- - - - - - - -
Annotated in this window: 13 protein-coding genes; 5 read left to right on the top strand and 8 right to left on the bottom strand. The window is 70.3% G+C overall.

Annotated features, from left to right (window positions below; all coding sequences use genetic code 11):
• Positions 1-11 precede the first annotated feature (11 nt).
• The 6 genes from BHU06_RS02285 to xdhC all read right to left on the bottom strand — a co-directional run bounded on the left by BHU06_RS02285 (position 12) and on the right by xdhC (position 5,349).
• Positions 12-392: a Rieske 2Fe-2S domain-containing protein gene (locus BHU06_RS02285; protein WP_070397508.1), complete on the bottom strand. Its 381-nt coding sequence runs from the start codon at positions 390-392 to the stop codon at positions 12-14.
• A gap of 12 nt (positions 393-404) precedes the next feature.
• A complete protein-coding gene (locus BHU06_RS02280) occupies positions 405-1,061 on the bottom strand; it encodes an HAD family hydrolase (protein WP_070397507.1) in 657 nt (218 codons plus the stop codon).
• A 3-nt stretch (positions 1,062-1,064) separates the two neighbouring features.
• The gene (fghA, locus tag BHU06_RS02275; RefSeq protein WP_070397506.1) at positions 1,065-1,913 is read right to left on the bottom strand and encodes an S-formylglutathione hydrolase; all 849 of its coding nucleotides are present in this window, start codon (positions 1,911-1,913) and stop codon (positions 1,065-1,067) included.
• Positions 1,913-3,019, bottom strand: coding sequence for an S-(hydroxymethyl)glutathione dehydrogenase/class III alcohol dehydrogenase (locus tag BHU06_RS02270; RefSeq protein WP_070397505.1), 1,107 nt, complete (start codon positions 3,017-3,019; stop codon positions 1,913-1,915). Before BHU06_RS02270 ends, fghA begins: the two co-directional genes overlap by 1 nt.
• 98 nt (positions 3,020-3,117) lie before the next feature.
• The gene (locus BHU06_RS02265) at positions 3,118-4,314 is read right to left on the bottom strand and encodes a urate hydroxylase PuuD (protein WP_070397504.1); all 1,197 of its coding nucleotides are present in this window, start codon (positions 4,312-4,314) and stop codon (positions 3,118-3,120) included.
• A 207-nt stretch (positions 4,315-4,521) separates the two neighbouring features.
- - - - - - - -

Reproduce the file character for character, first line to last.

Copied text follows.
Annotated in this window: 13 protein-coding genes; 5 read left to right on the top strand and 8 right to left on the bottom strand. The window is 70.3% G+C overall.

Annotated features, from left to right (window positions below; all coding sequences use genetic code 11):
• Positions 1-11 precede the first annotated feature (11 nt).
• The 6 genes from BHU06_RS02285 to xdhC all read right to left on the bottom strand — a co-directional run bounded on the left by BHU06_RS02285 (position 12) and on the right by xdhC (position 5,349).
• Positions 12-392: a Rieske 2Fe-2S domain-containing protein gene (locus BHU06_RS02285; protein WP_070397508.1), complete on the bottom strand. Its 381-nt coding sequence runs from the start codon at positions 390-392 to the stop codon at positions 12-14.
• A gap of 12 nt (positions 393-404) precedes the next feature.
• A complete protein-coding gene (locus BHU06_RS02280) occupies positions 405-1,061 on the bottom strand; it encodes an HAD family hydrolase (protein WP_070397507.1) in 657 nt (218 codons plus the stop codon).
• A 3-nt stretch (positions 1,062-1,064) separates the two neighbouring features.
• The gene (fghA, locus tag BHU06_RS02275; RefSeq protein WP_070397506.1) at positions 1,065-1,913 is read right to left on the bottom strand and encodes an S-formylglutathione hydrolase; all 849 of its coding nucleotides are present in this window, start codon (positions 1,911-1,913) and stop codon (positions 1,065-1,067) included.
• Positions 1,913-3,019, bottom strand: coding sequence for an S-(hydroxymethyl)glutathione dehydrogenase/class III alcohol dehydrogenase (locus tag BHU06_RS02270; RefSeq protein WP_070397505.1), 1,107 nt, complete (start codon positions 3,017-3,019; stop codon positions 1,913-1,915). Before BHU06_RS02270 ends, fghA begins: the two co-directional genes overlap by 1 nt.
• 98 nt (positions 3,020-3,117) lie before the next feature.
• The gene (locus BHU06_RS02265) at positions 3,118-4,314 is read right to left on the bottom strand and encodes a urate hydroxylase PuuD (protein WP_070397504.1); all 1,197 of its coding nucleotides are present in this window, start codon (positions 4,312-4,314) and stop codon (positions 3,118-3,120) included.
• A 207-nt stretch (positions 4,315-4,521) separates the two neighbouring features.